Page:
Linux is going all schizo on us!

This post is way out of date, but what the hell, I think it is still valid.

ZDNet has provided some wonderful troll fodder in the form of the article “Linux and its identity crisis“.

So, it seems that Don Reisinger ran off and read some pissing and moaning between the various scheduler viewpoints, and tried to make a mountain out of a molehill.

Here is my review of the article:
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Packaging ideas gone wrong

Well, the other day I got a package in from ExaGrid Systems, for their disk-based backup solution. Normally, you can get crap-loads of this stuff every day. Usually, you get the standard window envelope addressed to the systems or network administrator. This will include a short white paper talking about how great their product is, and then a little ad letter or reply card with a URL to go to for more information. Just the standard stuff.

Now, the package I got from ExaGrid promised so much more. How? Not because the packaging actually promised anything, but the package it came it screamed schwag!

Note: I have come to use the term schwag to refer to promotional items given away by companies, usually at conferences or other gatherings, where Wiki defines schwag as referring to low-grade marijuana while promotional items are swag. I have linked to their swag definition, but I will still call it schwag.

Now, this box said a flash-based thumb-drive, cool pens, or at least a lanyard, something… anything with the company’s name and logo. Here, look at the box and tell me that it doesn’t screen iPod Nano!

Back of the box

So, I grab this thing, run back to the office, close the door, and prepare to receive my ill-gotten goods. But there was one small problem, the thing felt too lightweight. Maybe it wasn’t and iPod, but just a 1GB flash drive, thats still good. So, I flip the box over, and make sure it was addressed to me ( I don’t want someone tracking down some software or hardware they ordered ) and yes, it was for me. There was an interesting thing about this box, here look at it…

Front of the box

Did you see it? Yes, they are environmentally “thoughtful” that they included a little notice that the packing was recyclable. That was nice, at least they didn’t ship whatever it is in a plastic box or something not as recyclable as cardboard.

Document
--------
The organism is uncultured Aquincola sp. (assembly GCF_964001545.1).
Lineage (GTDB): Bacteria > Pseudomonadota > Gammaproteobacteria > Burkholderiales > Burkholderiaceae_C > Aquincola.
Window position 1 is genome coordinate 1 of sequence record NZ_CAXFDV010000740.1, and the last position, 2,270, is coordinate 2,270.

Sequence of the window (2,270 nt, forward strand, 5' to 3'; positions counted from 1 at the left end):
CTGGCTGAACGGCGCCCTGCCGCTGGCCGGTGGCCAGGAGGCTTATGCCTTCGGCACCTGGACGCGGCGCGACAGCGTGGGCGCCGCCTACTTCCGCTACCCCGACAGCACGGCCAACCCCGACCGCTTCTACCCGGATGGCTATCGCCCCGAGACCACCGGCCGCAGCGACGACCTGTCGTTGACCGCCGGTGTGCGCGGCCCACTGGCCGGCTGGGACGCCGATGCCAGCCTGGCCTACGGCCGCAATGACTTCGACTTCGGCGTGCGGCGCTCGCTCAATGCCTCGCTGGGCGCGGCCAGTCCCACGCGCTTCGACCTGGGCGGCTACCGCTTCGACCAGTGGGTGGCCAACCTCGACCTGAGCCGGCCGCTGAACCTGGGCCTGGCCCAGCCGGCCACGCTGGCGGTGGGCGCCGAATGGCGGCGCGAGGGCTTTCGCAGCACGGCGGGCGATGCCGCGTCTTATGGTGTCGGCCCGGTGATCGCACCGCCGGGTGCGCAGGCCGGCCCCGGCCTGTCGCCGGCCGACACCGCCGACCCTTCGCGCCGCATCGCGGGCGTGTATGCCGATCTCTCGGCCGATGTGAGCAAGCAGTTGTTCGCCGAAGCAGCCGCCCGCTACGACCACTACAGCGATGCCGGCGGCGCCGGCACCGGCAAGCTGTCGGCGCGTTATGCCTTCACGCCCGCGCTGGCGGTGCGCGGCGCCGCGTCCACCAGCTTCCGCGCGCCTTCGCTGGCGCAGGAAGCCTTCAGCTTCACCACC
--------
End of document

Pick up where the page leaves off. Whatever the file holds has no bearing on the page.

Special Note

So, I break the seal, open the box and find…

What was in the box

Yeah, that was it. Just a product info card. Hell, not even that. It’s a one-sided card that mentions their software, the online presentation and white paper. Beneath that, was an Amazon logo on a business card that said to register for the web demo at the URL on the “enclosed insert card.” Oh, the insert card did say you could register to win a $100 gift certificate from

So, I am just wondering, but couldn’t ExaGrid done a better job for the environment by just sending a post-card, or an envelope with the info card inside?

Thanks ExaGrid, but I think you missed the point.

Trailer park in space?

There is a nice little article at IEE Spectrum about the failure of the ISS on-board computers. Here is a quick summary, with my own analysis of information from the article.
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Online black holes

Friday, September 15th, 2007, almost saw the creation of an online black hole. Before going any further, we must first look at the types of online black holes.

Micro Black hole
AKA: black hole of self-reference. This is where an article makes a direct reference back to itself, usually as support for, or an example of, what it is arguing about.

Example: A Something Awful article complaining about logical fallacies and poor argumentation practices used on Something Awful, with a link to itself as an example of such crappy argumentation.

Effect: Usually minor, such as the server hosting the page goes down or looses the page due to drive failure.

Mini Black hole
AKA: black hole of cross-reference.